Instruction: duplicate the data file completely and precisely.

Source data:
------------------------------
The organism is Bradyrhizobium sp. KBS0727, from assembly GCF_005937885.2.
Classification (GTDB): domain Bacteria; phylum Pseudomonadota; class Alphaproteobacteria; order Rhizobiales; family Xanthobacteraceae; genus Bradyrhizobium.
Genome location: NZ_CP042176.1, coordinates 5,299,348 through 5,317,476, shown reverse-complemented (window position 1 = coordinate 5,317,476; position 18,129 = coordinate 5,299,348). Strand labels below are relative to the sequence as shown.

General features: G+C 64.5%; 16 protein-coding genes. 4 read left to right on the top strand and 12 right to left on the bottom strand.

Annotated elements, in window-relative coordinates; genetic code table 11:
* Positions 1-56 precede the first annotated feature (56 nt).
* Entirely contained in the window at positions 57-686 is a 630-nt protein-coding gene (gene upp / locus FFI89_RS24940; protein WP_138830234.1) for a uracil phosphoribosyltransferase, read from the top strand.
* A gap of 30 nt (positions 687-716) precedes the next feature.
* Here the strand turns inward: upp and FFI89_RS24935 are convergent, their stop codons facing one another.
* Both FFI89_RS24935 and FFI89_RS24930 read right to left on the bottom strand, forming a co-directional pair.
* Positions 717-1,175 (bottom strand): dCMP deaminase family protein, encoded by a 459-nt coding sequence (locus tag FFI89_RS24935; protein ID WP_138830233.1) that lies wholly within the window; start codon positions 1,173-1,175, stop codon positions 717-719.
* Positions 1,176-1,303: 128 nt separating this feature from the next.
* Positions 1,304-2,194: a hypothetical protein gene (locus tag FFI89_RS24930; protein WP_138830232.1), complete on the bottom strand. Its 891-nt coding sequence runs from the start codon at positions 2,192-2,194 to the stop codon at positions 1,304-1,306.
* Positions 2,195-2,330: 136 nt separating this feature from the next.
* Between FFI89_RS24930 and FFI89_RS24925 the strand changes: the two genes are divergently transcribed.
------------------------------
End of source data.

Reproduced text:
The organism is Bradyrhizobium sp. KBS0727, from assembly GCF_005937885.2.
Classification (GTDB): domain Bacteria; phylum Pseudomonadota; class Alphaproteobacteria; order Rhizobiales; family Xanthobacteraceae; genus Bradyrhizobium.
Genome location: NZ_CP042176.1, coordinates 5,299,348 through 5,317,476, shown reverse-complemented (window position 1 = coordinate 5,317,476; position 18,129 = coordinate 5,299,348). Strand labels below are relative to the sequence as shown.

General features: G+C 64.5%; 16 protein-coding genes. 4 read left to right on the top strand and 12 right to left on the bottom strand.

Annotated elements, in window-relative coordinates; genetic code table 11:
* Positions 1-56 precede the first annotated feature (56 nt).
* Entirely contained in the window at positions 57-686 is a 630-nt protein-coding gene (gene upp / locus FFI89_RS24940; protein WP_138830234.1) for a uracil phosphoribosyltransferase, read from the top strand.
* A gap of 30 nt (positions 687-716) precedes the next feature.
* Here the strand turns inward: upp and FFI89_RS24935 are convergent, their stop codons facing one another.
* Both FFI89_RS24935 and FFI89_RS24930 read right to left on the bottom strand, forming a co-directional pair.
* Positions 717-1,175 (bottom strand): dCMP deaminase family protein, encoded by a 459-nt coding sequence (locus tag FFI89_RS24935; protein ID WP_138830233.1) that lies wholly within the window; start codon positions 1,173-1,175, stop codon positions 717-719.
* Positions 1,176-1,303: 128 nt separating this feature from the next.
* Positions 1,304-2,194: a hypothetical protein gene (locus tag FFI89_RS24930; protein WP_138830232.1), complete on the bottom strand. Its 891-nt coding sequence runs from the start codon at positions 2,192-2,194 to the stop codon at positions 1,304-1,306.
* Positions 2,195-2,330: 136 nt separating this feature from the next.
* Between FFI89_RS24930 and FFI89_RS24925 the strand changes: the two genes are divergently transcribed.